Expect more electric cars in showrooms, but not because of Volvo, expert says

Automakers that are not investing in electric vehicle development are "going to lose,'" when it comes to sales, says Matthew Stevens, CEO of FleetCarma in Waterloo.

Automakers not investing in electric vehicle development are 'going to lose'

Chevrolet Volt vehicles are shown on the assembly line at the General Motors Hamtramck Assembly plant in Hamtramck, Mich. Matthew Stevens, CEO of FleetCarma in Waterloo, says consumers should expect to see more hybrid and electric vehicles, not because of the Volvo announcement, but because that's where the industry is headed. (Paul Sancya/Associated Press)

Consumers looking for their next vehicle shouldn't be shocked when they see more electric and hybrid options in the showroom, one Waterloo clean tech expert says.

But it's not because Volvo announced earlier this week that all its cars will be electric or hybrids by 2019.

"Others will follow, but not because of Volvo," Matthew Stevens, CEO of FleetCarma, told CBC K-W's The Morning Edition host Craig Norris.

"I don't think Volvo doing that will pull others along. I think others are going to make the same statement, but because it's the right thing for their company."

Stevens said people need only look to the quickly improving quality technology going into electric and hybrid cars to understand this is the future — and automakers know it.

"When you stack an electric vehicle up versus a gas vehicle, it's fast, it's smoother, it's better drive quality, it's better to maintain, so when you stack all that up and you see that the technology's at a readiness level, you realize that electric vehicles are just a fundamentally better vehicle," he said.

Overwhelming move to electric

Sweden-based Volvo is the first major traditional automaker to charge ahead into electric vehicles with a deadline of just two years for the switch.

"This announcement marks the end of the solely combustion engine-powered car," Volvo Cars CEO Hakan Samuelsson said during the announcement Wednesday.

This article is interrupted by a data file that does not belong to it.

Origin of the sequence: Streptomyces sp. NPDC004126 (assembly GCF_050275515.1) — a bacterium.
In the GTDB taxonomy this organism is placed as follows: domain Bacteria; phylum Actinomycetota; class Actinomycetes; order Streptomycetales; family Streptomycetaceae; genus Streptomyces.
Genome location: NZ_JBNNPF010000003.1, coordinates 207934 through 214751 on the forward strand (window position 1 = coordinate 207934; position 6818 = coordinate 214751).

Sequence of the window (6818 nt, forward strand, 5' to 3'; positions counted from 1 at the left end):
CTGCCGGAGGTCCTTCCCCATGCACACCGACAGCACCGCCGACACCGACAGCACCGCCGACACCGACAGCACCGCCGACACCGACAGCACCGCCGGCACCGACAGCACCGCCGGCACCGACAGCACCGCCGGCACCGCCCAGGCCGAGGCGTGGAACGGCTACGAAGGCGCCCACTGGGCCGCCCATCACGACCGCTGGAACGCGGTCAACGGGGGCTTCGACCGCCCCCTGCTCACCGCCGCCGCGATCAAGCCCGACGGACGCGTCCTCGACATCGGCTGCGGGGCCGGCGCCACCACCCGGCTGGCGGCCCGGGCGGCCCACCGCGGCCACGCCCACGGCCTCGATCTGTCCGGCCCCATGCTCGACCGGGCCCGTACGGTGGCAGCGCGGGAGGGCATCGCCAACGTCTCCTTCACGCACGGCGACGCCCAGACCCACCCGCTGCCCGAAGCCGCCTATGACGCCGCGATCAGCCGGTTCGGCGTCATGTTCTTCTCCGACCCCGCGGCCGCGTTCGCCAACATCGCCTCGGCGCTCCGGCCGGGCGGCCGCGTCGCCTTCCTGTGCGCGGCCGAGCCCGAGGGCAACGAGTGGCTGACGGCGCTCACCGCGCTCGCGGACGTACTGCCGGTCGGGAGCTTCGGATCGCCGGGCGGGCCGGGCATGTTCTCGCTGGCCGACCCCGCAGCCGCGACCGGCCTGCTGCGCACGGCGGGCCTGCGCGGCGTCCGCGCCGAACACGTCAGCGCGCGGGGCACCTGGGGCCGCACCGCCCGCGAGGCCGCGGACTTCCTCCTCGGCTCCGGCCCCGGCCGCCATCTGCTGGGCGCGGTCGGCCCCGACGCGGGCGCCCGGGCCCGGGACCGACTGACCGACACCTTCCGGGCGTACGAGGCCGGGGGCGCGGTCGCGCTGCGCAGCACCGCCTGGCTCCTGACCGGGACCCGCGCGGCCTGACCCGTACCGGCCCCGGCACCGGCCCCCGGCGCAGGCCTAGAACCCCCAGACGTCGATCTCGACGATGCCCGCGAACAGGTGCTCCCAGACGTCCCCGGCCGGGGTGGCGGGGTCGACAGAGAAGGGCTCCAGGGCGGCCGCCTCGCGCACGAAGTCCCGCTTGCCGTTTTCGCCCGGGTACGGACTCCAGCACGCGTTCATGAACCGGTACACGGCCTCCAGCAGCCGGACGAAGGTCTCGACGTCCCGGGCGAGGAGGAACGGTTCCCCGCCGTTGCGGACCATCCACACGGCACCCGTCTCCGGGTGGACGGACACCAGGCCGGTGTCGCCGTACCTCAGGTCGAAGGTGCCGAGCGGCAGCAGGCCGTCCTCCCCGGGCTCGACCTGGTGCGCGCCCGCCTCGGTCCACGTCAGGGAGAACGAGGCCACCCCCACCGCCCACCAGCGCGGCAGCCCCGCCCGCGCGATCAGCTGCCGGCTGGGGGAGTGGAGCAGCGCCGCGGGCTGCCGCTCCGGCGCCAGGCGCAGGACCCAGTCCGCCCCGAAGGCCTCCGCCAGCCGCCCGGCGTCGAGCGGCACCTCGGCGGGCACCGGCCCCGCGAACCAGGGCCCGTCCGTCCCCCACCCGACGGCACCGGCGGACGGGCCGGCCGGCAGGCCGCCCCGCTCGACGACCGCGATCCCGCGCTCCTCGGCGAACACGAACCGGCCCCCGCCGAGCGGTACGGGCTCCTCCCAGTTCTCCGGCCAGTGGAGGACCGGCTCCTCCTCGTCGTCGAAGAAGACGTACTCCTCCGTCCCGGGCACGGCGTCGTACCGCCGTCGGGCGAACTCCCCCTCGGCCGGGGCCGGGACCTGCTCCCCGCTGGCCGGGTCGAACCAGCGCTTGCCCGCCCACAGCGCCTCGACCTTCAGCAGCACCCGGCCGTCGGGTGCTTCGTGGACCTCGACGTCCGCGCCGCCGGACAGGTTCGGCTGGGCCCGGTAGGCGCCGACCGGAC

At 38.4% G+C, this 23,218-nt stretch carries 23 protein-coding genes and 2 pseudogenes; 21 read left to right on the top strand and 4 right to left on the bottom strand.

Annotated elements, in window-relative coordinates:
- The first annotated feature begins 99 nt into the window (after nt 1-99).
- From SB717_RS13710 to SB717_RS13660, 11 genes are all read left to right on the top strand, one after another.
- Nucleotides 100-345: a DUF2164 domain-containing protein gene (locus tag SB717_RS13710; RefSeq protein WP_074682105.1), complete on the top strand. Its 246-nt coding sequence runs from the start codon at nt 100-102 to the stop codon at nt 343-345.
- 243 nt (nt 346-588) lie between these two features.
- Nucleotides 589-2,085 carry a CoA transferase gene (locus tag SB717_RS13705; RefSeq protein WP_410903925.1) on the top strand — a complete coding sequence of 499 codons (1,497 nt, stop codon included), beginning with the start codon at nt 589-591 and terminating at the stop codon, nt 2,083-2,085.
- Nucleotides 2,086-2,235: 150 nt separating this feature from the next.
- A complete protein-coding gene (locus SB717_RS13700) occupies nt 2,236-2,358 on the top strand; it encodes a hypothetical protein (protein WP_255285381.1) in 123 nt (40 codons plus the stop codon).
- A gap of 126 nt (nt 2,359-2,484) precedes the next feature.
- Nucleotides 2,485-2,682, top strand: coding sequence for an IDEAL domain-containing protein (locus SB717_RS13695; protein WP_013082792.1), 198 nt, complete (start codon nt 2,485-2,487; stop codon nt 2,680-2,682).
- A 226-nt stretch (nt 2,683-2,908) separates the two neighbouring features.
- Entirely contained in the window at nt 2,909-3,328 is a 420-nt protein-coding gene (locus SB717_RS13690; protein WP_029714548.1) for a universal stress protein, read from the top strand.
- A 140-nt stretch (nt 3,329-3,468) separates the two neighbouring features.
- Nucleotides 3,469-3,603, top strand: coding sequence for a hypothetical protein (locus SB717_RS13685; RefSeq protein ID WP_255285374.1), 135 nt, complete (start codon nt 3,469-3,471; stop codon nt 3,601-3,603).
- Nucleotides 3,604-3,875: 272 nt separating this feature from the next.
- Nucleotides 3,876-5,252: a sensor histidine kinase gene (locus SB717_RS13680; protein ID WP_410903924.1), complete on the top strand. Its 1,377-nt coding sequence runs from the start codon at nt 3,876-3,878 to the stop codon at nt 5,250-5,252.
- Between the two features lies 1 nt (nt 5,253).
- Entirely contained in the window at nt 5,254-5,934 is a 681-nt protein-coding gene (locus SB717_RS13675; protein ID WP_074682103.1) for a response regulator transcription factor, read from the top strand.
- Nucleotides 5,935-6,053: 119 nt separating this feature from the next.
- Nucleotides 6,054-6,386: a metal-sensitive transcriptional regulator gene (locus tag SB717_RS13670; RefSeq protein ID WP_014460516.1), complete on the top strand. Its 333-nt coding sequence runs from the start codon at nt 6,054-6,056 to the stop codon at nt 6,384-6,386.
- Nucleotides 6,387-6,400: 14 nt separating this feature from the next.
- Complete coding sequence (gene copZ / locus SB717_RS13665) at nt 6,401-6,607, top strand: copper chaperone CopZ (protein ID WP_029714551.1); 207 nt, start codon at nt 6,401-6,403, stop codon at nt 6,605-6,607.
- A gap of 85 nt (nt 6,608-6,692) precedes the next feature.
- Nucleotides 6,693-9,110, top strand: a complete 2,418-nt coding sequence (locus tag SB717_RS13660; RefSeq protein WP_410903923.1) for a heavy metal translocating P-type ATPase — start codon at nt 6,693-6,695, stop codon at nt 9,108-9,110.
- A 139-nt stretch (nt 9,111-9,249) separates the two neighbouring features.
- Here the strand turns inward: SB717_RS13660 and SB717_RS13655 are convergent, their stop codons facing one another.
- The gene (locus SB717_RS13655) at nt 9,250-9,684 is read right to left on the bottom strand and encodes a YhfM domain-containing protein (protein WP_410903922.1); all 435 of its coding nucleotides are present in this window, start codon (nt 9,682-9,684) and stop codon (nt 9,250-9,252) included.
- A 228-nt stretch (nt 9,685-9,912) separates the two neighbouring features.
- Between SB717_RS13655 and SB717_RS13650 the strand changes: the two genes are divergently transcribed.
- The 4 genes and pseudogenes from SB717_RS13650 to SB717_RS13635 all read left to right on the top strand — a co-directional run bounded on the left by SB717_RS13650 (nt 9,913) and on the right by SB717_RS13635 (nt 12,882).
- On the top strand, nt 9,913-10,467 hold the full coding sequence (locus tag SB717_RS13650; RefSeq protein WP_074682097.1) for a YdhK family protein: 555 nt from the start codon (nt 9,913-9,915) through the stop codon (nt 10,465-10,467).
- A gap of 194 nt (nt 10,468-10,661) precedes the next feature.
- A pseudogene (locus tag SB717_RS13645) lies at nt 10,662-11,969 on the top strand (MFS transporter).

Cara Clairman, president and CEO of Plug'n Drive, a non-profit electric vehicle advocacy organization, told CBC News it's now a case of when consumers will see electric vehicles, not if.

"[It's] not the death of the internal combustion engine but certainly we'll see an overwhelming move to electric vehicles over time and it's just a matter of how long that takes."
Matthew Stevens is the CEO of Fleetcarma in Waterloo.

'No concern about power'

The one area where concerns are consistently raised when it comes to electric vehicles — particularly in rural Ontario — is the viability of an electric pickup truck.

Stevens has heard the concerns, but said from what he's seen, that won't be an issue once the electric pickups hit the market.

"An electric pickup truck will beat any gas or diesel pickup truck off the line, hands down," he said.

"There's no concern about power," he added. "If you want to blow a [conventional] pickup truck in the dust, make a plug-in pickup truck."

Still, Ontarians seem hesitant to buy electric and hybrid vehicles, and automakers in turn aren't offering a wide variety of options.

Stevens said there's a belief out there that Ontarians don't want to buy electric vehicles, but he sees that changing — and quickly.

"If you're an automaker that hasn't designed or built the in-house engineering capacity to make a really phenomenal electric vehicle product, you're going to lose," he said.


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